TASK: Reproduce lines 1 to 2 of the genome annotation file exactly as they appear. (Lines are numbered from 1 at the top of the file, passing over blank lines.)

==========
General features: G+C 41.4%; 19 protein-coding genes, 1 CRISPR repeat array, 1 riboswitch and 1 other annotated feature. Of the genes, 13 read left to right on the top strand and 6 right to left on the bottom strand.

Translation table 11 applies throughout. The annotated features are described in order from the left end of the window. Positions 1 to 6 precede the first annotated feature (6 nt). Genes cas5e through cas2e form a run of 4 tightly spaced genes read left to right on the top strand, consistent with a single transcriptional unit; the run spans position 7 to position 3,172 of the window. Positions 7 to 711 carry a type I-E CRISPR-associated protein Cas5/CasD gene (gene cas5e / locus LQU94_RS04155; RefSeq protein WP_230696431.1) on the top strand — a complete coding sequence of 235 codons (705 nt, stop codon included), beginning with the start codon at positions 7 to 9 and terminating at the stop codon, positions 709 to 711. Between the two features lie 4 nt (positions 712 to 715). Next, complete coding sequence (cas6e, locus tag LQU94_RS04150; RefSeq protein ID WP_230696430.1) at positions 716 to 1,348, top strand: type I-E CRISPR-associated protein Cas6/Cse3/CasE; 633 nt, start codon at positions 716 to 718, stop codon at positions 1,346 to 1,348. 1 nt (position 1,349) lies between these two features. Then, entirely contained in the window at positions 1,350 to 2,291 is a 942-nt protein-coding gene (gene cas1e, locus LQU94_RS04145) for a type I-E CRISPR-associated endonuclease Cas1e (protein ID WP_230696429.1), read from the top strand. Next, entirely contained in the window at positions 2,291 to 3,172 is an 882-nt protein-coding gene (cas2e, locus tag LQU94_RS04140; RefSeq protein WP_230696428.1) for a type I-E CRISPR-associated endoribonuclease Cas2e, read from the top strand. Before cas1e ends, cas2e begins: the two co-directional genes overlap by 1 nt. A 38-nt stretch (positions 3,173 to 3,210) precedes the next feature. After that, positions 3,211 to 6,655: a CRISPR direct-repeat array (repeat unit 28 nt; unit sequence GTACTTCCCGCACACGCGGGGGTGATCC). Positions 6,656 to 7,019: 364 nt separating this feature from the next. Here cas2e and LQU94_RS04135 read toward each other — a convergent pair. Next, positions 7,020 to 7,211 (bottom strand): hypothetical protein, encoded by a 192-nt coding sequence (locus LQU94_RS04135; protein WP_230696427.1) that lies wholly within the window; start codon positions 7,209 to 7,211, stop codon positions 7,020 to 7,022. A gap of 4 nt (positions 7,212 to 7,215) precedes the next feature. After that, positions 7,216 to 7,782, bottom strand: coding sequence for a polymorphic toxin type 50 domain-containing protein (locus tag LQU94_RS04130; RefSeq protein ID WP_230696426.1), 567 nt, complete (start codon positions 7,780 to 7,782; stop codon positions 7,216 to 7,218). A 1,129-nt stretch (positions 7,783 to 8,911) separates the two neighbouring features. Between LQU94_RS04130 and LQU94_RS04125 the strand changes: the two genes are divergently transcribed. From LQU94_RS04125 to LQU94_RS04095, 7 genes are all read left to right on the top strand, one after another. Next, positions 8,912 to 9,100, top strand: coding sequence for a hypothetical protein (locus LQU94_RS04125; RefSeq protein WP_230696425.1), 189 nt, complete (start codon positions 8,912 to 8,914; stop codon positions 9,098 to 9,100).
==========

General features: G+C 41.4%; 19 protein-coding genes, 1 CRISPR repeat array, 1 riboswitch and 1 other annotated feature. Of the genes, 13 read left to right on the top strand and 6 right to left on the bottom strand.

Translation table 11 applies throughout. The annotated features are described in order from the left end of the window. Positions 1 to 6 precede the first annotated feature (6 nt). Genes cas5e through cas2e form a run of 4 tightly spaced genes read left to right on the top strand, consistent with a single transcriptional unit; the run spans position 7 to position 3,172 of the window. Positions 7 to 711 carry a type I-E CRISPR-associated protein Cas5/CasD gene (gene cas5e / locus LQU94_RS04155; RefSeq protein WP_230696431.1) on the top strand — a complete coding sequence of 235 codons (705 nt, stop codon included), beginning with the start codon at positions 7 to 9 and terminating at the stop codon, positions 709 to 711. Between the two features lie 4 nt (positions 712 to 715). Next, complete coding sequence (cas6e, locus tag LQU94_RS04150; RefSeq protein ID WP_230696430.1) at positions 716 to 1,348, top strand: type I-E CRISPR-associated protein Cas6/Cse3/CasE; 633 nt, start codon at positions 716 to 718, stop codon at positions 1,346 to 1,348. 1 nt (position 1,349) lies between these two features. Then, entirely contained in the window at positions 1,350 to 2,291 is a 942-nt protein-coding gene (gene cas1e, locus LQU94_RS04145) for a type I-E CRISPR-associated endonuclease Cas1e (protein ID WP_230696429.1), read from the top strand. Next, entirely contained in the window at positions 2,291 to 3,172 is an 882-nt protein-coding gene (cas2e, locus tag LQU94_RS04140; RefSeq protein WP_230696428.1) for a type I-E CRISPR-associated endoribonuclease Cas2e, read from the top strand. Before cas1e ends, cas2e begins: the two co-directional genes overlap by 1 nt. A 38-nt stretch (positions 3,173 to 3,210) precedes the next feature. After that, positions 3,211 to 6,655: a CRISPR direct-repeat array (repeat unit 28 nt; unit sequence GTACTTCCCGCACACGCGGGGGTGATCC). Positions 6,656 to 7,019: 364 nt separating this feature from the next. Here cas2e and LQU94_RS04135 read toward each other — a convergent pair. Next, positions 7,020 to 7,211 (bottom strand): hypothetical protein, encoded by a 192-nt coding sequence (locus LQU94_RS04135; protein WP_230696427.1) that lies wholly within the window; start codon positions 7,209 to 7,211, stop codon positions 7,020 to 7,022. A gap of 4 nt (positions 7,212 to 7,215) precedes the next feature. After that, positions 7,216 to 7,782, bottom strand: coding sequence for a polymorphic toxin type 50 domain-containing protein (locus tag LQU94_RS04130; RefSeq protein ID WP_230696426.1), 567 nt, complete (start codon positions 7,780 to 7,782; stop codon positions 7,216 to 7,218). A 1,129-nt stretch (positions 7,783 to 8,911) separates the two neighbouring features. Between LQU94_RS04130 and LQU94_RS04125 the strand changes: the two genes are divergently transcribed. From LQU94_RS04125 to LQU94_RS04095, 7 genes are all read left to right on the top strand, one after another. Next, positions 8,912 to 9,100, top strand: coding sequence for a hypothetical protein (locus LQU94_RS04125; RefSeq protein WP_230696425.1), 189 nt, complete (start codon positions 8,912 to 8,914; stop codon positions 9,098 to 9,100).